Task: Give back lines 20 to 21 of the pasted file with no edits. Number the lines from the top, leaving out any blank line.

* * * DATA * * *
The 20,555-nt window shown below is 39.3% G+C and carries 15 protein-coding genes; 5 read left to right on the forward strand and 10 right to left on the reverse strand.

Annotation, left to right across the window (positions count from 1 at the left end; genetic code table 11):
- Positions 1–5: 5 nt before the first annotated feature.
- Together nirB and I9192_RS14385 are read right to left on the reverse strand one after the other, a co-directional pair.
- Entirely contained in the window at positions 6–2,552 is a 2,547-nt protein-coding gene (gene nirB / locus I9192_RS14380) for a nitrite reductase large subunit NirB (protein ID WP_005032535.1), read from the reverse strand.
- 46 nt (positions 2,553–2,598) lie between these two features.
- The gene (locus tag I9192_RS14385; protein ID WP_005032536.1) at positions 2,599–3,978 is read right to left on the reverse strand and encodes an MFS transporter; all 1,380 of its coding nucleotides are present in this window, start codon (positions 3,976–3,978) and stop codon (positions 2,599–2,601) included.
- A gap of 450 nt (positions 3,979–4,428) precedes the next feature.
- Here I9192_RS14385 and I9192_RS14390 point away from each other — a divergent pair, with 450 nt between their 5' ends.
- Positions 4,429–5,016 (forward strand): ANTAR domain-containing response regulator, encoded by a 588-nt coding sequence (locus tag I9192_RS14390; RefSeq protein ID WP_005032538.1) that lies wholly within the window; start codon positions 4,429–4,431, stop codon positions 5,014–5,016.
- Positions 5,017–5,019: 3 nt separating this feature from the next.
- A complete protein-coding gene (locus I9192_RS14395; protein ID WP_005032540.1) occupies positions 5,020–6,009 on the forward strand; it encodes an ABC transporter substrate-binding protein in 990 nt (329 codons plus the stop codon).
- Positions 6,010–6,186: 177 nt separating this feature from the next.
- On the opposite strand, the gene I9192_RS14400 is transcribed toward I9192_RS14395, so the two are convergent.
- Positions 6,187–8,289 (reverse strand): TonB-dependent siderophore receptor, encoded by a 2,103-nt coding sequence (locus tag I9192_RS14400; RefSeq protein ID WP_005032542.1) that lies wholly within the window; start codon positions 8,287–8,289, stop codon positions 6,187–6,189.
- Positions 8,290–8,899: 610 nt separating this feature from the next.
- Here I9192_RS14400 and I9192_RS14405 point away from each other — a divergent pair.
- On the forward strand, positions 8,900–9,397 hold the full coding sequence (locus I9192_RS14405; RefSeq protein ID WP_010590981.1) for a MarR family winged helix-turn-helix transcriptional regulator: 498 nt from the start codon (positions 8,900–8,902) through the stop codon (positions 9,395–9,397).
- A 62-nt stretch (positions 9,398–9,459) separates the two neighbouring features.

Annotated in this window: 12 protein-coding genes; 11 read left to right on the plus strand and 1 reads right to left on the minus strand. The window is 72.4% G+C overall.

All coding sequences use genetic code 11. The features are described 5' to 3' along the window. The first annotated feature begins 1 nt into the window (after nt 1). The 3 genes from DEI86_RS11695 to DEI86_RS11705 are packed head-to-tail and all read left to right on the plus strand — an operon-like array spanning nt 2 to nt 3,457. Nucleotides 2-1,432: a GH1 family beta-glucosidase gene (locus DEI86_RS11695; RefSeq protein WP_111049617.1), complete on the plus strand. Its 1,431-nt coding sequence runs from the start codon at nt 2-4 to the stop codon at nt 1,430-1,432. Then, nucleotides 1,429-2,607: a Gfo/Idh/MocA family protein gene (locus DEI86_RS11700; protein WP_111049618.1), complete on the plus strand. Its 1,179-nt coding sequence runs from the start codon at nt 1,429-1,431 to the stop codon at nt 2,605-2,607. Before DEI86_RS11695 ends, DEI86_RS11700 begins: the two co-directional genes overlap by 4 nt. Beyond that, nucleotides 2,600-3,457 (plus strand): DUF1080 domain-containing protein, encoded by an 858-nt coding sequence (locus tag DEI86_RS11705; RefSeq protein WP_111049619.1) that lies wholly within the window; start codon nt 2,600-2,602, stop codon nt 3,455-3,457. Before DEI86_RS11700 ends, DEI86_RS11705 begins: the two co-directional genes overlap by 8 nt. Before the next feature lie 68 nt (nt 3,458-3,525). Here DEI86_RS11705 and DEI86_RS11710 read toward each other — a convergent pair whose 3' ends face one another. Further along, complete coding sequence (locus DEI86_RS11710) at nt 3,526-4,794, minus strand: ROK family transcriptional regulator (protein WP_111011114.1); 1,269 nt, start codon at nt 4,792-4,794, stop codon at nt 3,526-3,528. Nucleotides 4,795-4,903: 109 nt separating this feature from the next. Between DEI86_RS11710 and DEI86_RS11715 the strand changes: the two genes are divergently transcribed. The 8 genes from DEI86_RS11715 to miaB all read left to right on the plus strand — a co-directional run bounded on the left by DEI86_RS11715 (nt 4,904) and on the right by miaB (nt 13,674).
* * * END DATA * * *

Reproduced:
Annotated in this window: 12 protein-coding genes; 11 read left to right on the plus strand and 1 reads right to left on the minus strand. The window is 72.4% G+C overall.

All coding sequences use genetic code 11. The features are described 5' to 3' along the window. The first annotated feature begins 1 nt into the window (after nt 1). The 3 genes from DEI86_RS11695 to DEI86_RS11705 are packed head-to-tail and all read left to right on the plus strand — an operon-like array spanning nt 2 to nt 3,457. Nucleotides 2-1,432: a GH1 family beta-glucosidase gene (locus DEI86_RS11695; RefSeq protein WP_111049617.1), complete on the plus strand. Its 1,431-nt coding sequence runs from the start codon at nt 2-4 to the stop codon at nt 1,430-1,432. Then, nucleotides 1,429-2,607: a Gfo/Idh/MocA family protein gene (locus DEI86_RS11700; protein WP_111049618.1), complete on the plus strand. Its 1,179-nt coding sequence runs from the start codon at nt 1,429-1,431 to the stop codon at nt 2,605-2,607. Before DEI86_RS11695 ends, DEI86_RS11700 begins: the two co-directional genes overlap by 4 nt. Beyond that, nucleotides 2,600-3,457 (plus strand): DUF1080 domain-containing protein, encoded by an 858-nt coding sequence (locus tag DEI86_RS11705; RefSeq protein WP_111049619.1) that lies wholly within the window; start codon nt 2,600-2,602, stop codon nt 3,455-3,457. Before DEI86_RS11700 ends, DEI86_RS11705 begins: the two co-directional genes overlap by 8 nt. Before the next feature lie 68 nt (nt 3,458-3,525). Here DEI86_RS11705 and DEI86_RS11710 read toward each other — a convergent pair whose 3' ends face one another. Further along, complete coding sequence (locus DEI86_RS11710) at nt 3,526-4,794, minus strand: ROK family transcriptional regulator (protein WP_111011114.1); 1,269 nt, start codon at nt 4,792-4,794, stop codon at nt 3,526-3,528. Nucleotides 4,795-4,903: 109 nt separating this feature from the next. Between DEI86_RS11710 and DEI86_RS11715 the strand changes: the two genes are divergently transcribed. The 8 genes from DEI86_RS11715 to miaB all read left to right on the plus strand — a co-directional run bounded on the left by DEI86_RS11715 (nt 4,904) and on the right by miaB (nt 13,674).